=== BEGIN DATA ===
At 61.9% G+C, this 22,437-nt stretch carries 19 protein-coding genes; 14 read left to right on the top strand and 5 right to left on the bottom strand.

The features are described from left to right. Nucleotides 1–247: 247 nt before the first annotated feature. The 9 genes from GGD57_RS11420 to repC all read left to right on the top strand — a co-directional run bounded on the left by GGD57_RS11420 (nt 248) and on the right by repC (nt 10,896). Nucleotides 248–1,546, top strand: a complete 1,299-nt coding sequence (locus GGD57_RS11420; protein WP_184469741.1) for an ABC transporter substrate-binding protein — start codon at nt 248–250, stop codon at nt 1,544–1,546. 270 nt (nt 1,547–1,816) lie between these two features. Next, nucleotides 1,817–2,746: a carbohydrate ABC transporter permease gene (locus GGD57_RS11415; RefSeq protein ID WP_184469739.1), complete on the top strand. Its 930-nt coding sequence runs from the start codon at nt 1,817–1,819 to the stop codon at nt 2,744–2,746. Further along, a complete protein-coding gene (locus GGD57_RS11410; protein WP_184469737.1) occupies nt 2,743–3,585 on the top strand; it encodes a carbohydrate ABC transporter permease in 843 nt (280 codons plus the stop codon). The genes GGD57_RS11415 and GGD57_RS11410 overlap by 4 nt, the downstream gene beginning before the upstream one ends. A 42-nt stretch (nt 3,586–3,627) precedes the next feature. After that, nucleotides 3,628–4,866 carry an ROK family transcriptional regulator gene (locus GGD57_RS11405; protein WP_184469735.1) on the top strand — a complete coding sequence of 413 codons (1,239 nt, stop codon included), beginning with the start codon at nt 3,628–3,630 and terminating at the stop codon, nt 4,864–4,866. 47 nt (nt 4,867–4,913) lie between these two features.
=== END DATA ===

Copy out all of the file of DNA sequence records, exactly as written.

At 61.9% G+C, this 22,437-nt stretch carries 19 protein-coding genes; 14 read left to right on the top strand and 5 right to left on the bottom strand.

The features are described from left to right. Nucleotides 1–247: 247 nt before the first annotated feature. The 9 genes from GGD57_RS11420 to repC all read left to right on the top strand — a co-directional run bounded on the left by GGD57_RS11420 (nt 248) and on the right by repC (nt 10,896). Nucleotides 248–1,546, top strand: a complete 1,299-nt coding sequence (locus GGD57_RS11420; protein WP_184469741.1) for an ABC transporter substrate-binding protein — start codon at nt 248–250, stop codon at nt 1,544–1,546. 270 nt (nt 1,547–1,816) lie between these two features. Next, nucleotides 1,817–2,746: a carbohydrate ABC transporter permease gene (locus GGD57_RS11415; RefSeq protein ID WP_184469739.1), complete on the top strand. Its 930-nt coding sequence runs from the start codon at nt 1,817–1,819 to the stop codon at nt 2,744–2,746. Further along, a complete protein-coding gene (locus GGD57_RS11410; protein WP_184469737.1) occupies nt 2,743–3,585 on the top strand; it encodes a carbohydrate ABC transporter permease in 843 nt (280 codons plus the stop codon). The genes GGD57_RS11415 and GGD57_RS11410 overlap by 4 nt, the downstream gene beginning before the upstream one ends. A 42-nt stretch (nt 3,586–3,627) precedes the next feature. After that, nucleotides 3,628–4,866 carry an ROK family transcriptional regulator gene (locus GGD57_RS11405; protein WP_184469735.1) on the top strand — a complete coding sequence of 413 codons (1,239 nt, stop codon included), beginning with the start codon at nt 3,628–3,630 and terminating at the stop codon, nt 4,864–4,866. 47 nt (nt 4,867–4,913) lie between these two features.